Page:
Acting Deputy Chief Justice Sisi Khampepe’s Constitutional Court majority judgment that sentenced former president Jacob Zuma to 15 months’ imprisonment for acting in contempt of the court drips, on every page, with its own kind of contempt.
It is a contempt for what she describes as Zuma’s “malevolent attitude” towards the Constitution, the Constitutional Court and the judiciary in general. It is also a contempt for the kind of immoral, lawless, unequal and iniquitous kleptocracy that our post-apartheid Constitution seeks to deter – but to which Zuma, with his baseless statements, would have us return. A time in our history when Big Men operated with oppressive and self-aggrandising impunity, and rights only existed for the rich and powerful (and white).
This contemptuous and contumacious behaviour Khampepe locates in Zuma’s refusal to abide by the Constitutional Court’s order that he appear before the commission of inquiry into state capture chaired by Deputy Chief Justice Raymond Zondo, as well as a series of “relentless” and “malevolent” attacks on those entrusted with protecting the Constitution and articulating its vision.
In his ill-tempered public rants, Zuma has accused the justices of the court of lacking independence and impartiality. Of acting, with regard to him, much like apartheid-era torturers did. Of colluding with Zondo to suppress his constitutional rights as part of a grander “political narrative”. Of conspiring against him. Of targeting him in the manner that the apartheid government did Pan Africanist Congress leader Robert Sobukwe.
These are grave accusations that carry profound implications for the legitimacy of the judiciary and the rule of law. None of them has been backed up with a shred of evidence. Instead, Zuma has embraced the dangerous anti-factual posturing of Big Men around the world — from former US president Donald Trump to Indian Prime Minister Narendra Modi — in their pursuit of fascist “idiocracies”.
In these missives from Nkandla, he has confirmed a basic misunderstanding of democracy. Likewise, a delusional belief that he is, somehow, exceptional to the law and its procedures. That, essentially, all South Africans are not equal.
This is extremely dangerous and Khampepe recognises it.
Recognising the urgency
On almost every page of her judgment, Zuma’s accusations are described as “reckless”, “egregious”, “unsubstantiated”, “scurrilous” and “reprehensible” – extraordinary adjectival use from a justice who gives the impression of a circumspect school teacher and whose demeanour is as austere as her judgment writing.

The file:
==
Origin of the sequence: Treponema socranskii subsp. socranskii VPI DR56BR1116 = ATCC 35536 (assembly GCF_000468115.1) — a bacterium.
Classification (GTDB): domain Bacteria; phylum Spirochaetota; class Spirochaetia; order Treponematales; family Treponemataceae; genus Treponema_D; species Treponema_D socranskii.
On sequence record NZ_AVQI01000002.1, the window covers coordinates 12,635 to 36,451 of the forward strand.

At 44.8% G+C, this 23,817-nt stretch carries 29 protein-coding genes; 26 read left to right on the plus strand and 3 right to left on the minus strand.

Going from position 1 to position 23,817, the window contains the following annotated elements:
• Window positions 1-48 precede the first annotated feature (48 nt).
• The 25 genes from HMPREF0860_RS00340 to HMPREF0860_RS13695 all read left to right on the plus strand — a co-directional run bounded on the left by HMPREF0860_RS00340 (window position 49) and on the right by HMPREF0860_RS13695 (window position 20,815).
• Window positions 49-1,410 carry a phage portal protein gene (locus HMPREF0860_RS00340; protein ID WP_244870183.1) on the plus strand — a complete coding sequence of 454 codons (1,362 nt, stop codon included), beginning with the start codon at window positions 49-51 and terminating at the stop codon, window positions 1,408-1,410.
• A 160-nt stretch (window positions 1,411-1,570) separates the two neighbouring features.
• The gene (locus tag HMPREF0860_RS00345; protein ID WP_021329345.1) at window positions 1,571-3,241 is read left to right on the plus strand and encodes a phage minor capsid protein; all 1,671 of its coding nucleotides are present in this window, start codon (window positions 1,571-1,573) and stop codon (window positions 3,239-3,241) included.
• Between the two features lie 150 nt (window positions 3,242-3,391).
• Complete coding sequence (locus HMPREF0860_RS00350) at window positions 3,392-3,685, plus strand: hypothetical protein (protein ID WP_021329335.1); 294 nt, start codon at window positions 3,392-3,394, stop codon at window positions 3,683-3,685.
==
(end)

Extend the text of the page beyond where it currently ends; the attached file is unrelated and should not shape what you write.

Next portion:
Khampepe and the six justices who concurred with her understand how urgent it is to censure Zuma and prevent him from further denigrating and undermining the courts, our laws and the very nature of our constitutional democracy.
For as much as this is about Zuma, it is also not. Others have acted in contempt of orders of the Constitutional Court before. Both the eThekwini and City of Johannesburg municipalities have done so in relation to, respectively, evictions of land occupiers and the removal of informal traders from the streets. The Johannesburg metro police went so far as arresting the lawyer representing the street traders in 2013 when she sought to bring to their attention the court’s order earlier that day, which reinstated traders to their stalls.
Ordinary citizens, more of whom join the precariat daily as unemployment soars and the government goes AWOL, are directly under threat of the impunity, authoritarianism and lawlessness that Zuma’s behaviour and proclamations seek to engender.
Zuma is the first former president of a democratic South Africa to act with such disregard for the Constitutional Court. And he has a following that may seek to mimic his behaviour – especially when the ordinary South African is, on a daily basis, faced with a political sphere in which a lack of accountability is being normalised by those in the executive, Parliament and among the various political parties.
“I am enjoined to take stock of the relentlessness of the alleged contempt at issue,” Khampepe notes. “It cannot be gainsaid that the longer that Mr Zuma’s recalcitrance is allowed to sit in the light, and heat, of day, so the threat faced by the rule of law and the administration of justice curdles. The ongoing defiance of this court’s order, by its very nature, renders this matter urgent. In fact, rarely do matters arrive at the door of this court so deserving of decisive and urgent intervention.”
Likewise, in granting direct access to Zondo’s lawyers to approach the court, the majority finds it is “perspicuous that it is in the broad public interest that this court sends an unequivocal message that its orders cannot simply be ignored with impunity. If this court does not exercise its jurisdiction to do so and thereupon grants direct access, its authority becomes phantasmic, and the Constitution this court exists to uphold, chimeric. No more needs to be said. Because of these exceptional circumstances it is in the interests of justice to grant direct access, and to do so on an urgent basis.”
Beyond the Zondo commission
As Khampepe argues, the urgency of the Zondo commission’s application goes beyond its work. It goes to the very foundation of our democracy. This judgment defends the only thing that unites fractious South Africans: the Constitution, its values and its vision for an equal society.
In a judgment that begins with an excerpt from former president Nelson Mandela’s speech at the inauguration of the Constitutional Court on 14 February 1995, Khampepe endorses the vital importance of protecting the judiciary and the Constitution into perpetuity.